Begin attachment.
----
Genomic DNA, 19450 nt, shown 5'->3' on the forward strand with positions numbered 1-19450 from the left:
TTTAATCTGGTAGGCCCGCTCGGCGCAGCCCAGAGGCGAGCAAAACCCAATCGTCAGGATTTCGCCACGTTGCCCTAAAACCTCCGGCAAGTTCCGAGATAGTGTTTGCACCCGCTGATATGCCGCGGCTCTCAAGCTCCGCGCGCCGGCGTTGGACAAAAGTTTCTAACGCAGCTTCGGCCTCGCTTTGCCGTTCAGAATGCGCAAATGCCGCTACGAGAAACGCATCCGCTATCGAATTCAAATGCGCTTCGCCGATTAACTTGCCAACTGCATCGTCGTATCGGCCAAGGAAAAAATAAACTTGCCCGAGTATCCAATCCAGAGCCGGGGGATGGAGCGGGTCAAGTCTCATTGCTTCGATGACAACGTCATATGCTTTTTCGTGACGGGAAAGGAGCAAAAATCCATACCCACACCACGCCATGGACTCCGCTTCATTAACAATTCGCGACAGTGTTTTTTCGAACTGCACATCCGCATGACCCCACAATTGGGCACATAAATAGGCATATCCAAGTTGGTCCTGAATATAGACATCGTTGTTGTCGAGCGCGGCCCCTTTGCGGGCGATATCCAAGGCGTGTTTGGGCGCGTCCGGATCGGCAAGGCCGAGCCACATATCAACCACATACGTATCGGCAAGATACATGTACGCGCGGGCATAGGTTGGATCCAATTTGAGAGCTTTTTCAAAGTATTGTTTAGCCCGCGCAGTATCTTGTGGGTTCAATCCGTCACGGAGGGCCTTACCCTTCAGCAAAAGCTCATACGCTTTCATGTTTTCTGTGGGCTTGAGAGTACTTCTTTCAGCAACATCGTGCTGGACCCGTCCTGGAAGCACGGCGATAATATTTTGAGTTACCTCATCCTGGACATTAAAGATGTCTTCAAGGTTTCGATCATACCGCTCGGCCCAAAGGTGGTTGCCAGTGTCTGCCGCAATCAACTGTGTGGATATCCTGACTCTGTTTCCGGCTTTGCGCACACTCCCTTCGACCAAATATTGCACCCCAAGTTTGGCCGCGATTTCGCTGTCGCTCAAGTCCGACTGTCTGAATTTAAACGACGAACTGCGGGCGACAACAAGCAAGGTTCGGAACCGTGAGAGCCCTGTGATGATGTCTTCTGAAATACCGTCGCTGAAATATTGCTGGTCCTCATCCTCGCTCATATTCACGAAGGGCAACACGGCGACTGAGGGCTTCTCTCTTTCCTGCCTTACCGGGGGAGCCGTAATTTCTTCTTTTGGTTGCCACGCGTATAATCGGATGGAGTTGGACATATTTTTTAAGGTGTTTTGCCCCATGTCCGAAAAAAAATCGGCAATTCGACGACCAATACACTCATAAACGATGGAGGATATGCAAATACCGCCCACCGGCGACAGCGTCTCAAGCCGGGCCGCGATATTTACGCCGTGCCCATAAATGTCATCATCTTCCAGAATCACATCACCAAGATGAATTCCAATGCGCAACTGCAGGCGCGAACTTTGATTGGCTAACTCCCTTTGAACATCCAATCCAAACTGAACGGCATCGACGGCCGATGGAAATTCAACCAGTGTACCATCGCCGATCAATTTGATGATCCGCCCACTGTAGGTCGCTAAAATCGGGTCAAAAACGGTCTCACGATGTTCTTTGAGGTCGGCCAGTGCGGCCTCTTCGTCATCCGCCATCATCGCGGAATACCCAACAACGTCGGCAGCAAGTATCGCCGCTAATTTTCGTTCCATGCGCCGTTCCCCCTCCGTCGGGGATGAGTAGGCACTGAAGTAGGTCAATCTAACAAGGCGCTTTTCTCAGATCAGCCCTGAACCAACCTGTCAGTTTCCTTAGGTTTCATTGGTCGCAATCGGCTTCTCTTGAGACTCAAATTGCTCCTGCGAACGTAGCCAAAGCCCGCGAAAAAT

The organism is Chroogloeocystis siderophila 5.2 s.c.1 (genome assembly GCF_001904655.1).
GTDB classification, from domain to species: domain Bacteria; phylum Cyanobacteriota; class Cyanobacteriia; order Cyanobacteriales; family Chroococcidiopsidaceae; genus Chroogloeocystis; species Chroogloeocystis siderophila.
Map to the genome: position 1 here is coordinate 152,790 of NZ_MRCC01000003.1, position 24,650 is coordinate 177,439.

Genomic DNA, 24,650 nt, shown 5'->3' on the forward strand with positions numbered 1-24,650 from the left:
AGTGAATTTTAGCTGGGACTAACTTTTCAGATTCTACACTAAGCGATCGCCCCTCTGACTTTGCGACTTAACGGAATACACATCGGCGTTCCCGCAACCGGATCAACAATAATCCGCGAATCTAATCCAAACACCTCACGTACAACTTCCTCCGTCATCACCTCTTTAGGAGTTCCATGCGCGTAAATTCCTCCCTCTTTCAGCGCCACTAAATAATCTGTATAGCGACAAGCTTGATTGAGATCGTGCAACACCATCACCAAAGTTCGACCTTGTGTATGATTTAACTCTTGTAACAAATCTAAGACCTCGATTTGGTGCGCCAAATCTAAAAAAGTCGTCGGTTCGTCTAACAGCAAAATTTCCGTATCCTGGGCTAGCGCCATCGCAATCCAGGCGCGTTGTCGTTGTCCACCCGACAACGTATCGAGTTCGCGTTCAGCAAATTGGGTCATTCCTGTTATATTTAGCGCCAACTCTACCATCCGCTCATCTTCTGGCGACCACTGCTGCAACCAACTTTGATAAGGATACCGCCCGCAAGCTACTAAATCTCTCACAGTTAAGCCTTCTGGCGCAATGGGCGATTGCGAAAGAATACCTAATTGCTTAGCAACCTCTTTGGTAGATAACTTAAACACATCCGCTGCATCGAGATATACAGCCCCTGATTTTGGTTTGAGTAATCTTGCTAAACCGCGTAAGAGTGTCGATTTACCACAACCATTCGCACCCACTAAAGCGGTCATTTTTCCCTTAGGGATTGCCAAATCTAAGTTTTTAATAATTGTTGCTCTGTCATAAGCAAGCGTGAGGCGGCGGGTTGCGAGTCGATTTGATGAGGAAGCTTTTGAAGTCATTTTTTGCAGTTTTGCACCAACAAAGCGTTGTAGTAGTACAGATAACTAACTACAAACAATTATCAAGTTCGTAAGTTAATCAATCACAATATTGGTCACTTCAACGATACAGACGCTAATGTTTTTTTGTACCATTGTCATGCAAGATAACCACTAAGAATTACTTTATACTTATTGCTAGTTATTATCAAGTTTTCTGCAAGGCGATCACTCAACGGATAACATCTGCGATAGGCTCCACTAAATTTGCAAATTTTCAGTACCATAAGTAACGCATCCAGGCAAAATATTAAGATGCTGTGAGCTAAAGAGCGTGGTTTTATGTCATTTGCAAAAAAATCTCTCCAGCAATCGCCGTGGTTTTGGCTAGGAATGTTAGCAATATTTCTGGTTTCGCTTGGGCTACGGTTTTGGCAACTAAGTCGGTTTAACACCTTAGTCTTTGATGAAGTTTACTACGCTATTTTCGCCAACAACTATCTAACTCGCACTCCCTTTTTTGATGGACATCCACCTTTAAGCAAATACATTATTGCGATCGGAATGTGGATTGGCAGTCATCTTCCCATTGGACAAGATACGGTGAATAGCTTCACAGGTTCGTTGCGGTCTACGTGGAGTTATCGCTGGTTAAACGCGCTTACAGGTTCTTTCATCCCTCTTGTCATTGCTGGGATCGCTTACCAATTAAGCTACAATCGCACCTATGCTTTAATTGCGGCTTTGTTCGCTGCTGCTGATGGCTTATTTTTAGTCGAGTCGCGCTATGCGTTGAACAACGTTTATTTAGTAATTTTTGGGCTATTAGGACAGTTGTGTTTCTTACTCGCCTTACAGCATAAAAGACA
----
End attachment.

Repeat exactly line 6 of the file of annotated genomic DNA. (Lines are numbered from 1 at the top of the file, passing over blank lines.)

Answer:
Genomic DNA, 24,650 nt, shown 5'->3' on the forward strand with positions numbered 1-24,650 from the left: